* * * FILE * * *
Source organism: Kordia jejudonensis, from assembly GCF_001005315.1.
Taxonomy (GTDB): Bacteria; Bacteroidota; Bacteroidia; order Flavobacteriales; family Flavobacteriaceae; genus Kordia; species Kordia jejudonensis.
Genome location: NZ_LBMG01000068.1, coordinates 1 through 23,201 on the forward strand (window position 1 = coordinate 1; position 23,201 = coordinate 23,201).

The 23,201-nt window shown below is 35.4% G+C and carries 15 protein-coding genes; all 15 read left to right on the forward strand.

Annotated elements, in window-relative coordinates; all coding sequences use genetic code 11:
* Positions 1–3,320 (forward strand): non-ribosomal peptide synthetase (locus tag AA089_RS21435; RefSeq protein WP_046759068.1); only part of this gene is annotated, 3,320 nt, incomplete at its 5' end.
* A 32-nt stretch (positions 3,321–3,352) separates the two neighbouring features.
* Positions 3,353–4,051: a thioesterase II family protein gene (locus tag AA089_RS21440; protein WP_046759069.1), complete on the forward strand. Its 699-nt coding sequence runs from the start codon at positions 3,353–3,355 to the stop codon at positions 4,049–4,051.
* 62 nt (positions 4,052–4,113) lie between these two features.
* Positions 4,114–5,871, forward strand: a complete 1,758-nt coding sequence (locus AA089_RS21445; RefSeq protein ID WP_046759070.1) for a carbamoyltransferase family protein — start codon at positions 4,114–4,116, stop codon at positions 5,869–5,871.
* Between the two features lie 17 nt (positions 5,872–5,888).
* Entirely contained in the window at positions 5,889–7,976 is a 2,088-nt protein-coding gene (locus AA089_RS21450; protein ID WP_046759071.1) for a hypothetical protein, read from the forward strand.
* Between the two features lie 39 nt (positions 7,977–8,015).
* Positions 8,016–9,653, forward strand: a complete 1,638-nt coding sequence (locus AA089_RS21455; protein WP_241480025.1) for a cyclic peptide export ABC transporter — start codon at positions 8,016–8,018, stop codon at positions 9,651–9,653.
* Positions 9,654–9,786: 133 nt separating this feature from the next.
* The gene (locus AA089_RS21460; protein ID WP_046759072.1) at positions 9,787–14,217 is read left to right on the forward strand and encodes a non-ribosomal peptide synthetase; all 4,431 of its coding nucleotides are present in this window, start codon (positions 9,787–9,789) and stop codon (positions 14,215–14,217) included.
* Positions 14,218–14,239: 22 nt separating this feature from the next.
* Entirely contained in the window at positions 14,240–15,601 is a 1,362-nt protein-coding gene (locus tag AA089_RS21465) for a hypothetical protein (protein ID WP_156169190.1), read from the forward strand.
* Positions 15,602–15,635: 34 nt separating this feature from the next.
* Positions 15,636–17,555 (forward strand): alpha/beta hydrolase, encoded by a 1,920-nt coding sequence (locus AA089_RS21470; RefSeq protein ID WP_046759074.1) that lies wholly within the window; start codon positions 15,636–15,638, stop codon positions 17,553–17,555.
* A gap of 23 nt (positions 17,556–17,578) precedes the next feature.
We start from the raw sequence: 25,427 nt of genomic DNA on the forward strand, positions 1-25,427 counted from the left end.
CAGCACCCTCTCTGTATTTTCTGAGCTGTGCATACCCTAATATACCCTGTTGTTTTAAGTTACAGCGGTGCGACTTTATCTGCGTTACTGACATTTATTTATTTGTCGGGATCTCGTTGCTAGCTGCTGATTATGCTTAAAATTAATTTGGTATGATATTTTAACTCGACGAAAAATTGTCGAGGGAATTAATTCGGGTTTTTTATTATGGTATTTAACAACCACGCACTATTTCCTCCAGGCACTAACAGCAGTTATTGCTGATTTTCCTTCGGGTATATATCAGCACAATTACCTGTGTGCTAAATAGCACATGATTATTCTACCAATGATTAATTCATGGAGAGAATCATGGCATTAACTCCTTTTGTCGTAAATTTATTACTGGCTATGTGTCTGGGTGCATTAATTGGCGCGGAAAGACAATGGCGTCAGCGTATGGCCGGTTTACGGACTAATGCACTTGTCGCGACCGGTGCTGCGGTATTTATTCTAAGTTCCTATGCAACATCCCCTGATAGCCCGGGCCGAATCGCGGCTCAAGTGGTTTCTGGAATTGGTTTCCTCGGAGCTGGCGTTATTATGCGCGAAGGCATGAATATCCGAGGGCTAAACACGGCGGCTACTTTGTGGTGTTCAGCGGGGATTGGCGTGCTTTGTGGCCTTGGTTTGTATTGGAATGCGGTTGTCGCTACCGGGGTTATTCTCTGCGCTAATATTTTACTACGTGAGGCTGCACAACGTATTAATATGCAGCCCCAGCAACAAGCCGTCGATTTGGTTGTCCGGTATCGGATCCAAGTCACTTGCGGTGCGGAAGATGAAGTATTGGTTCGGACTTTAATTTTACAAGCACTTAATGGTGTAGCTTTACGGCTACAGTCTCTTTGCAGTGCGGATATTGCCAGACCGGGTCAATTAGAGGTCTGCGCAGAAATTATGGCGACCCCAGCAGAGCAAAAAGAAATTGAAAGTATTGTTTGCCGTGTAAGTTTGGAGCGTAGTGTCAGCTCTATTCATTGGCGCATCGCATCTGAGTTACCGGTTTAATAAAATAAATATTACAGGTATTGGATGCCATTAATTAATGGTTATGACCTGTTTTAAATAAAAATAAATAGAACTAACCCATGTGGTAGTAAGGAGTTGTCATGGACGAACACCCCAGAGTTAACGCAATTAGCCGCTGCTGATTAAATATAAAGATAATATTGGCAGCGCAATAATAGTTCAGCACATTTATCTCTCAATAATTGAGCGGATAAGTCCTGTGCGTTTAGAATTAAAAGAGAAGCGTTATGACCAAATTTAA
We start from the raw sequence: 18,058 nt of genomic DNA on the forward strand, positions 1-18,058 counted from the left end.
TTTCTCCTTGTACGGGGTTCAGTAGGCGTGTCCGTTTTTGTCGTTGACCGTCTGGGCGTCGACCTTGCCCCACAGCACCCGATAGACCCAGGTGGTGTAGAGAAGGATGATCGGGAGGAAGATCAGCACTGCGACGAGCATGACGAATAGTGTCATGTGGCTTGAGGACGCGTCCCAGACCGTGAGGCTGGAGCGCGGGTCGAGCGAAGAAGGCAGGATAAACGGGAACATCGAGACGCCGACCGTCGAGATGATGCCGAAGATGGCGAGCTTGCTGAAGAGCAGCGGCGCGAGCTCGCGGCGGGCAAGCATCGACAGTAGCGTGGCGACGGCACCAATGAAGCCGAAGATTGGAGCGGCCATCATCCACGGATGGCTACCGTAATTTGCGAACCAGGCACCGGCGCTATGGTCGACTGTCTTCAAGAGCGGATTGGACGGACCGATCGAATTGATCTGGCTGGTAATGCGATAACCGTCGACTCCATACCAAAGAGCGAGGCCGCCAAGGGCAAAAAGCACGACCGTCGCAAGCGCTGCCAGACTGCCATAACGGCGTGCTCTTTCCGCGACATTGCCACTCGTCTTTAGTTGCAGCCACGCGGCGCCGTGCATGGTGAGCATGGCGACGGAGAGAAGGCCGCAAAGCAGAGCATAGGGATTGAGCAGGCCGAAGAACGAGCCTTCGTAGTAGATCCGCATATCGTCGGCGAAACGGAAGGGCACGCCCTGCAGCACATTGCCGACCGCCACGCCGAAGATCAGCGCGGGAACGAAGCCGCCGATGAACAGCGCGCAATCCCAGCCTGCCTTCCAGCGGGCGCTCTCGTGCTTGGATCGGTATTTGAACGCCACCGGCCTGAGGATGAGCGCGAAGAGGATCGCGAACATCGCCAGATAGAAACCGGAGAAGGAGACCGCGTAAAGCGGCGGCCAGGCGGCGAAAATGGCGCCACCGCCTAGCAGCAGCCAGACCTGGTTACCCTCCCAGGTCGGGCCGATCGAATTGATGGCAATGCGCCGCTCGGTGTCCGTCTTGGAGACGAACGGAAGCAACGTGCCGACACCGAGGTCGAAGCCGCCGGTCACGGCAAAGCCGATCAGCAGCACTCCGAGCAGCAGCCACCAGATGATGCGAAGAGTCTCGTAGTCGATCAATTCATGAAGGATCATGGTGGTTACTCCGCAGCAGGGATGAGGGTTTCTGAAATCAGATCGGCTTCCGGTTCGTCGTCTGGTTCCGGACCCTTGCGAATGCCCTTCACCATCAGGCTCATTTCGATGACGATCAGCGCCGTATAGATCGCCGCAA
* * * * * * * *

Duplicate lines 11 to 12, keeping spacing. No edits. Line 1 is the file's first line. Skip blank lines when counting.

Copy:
* Between the two features lie 17 nt (positions 5,872–5,888).
* Entirely contained in the window at positions 5,889–7,976 is a 2,088-nt protein-coding gene (locus AA089_RS21450; protein ID WP_046759071.1) for a hypothetical protein, read from the forward strand.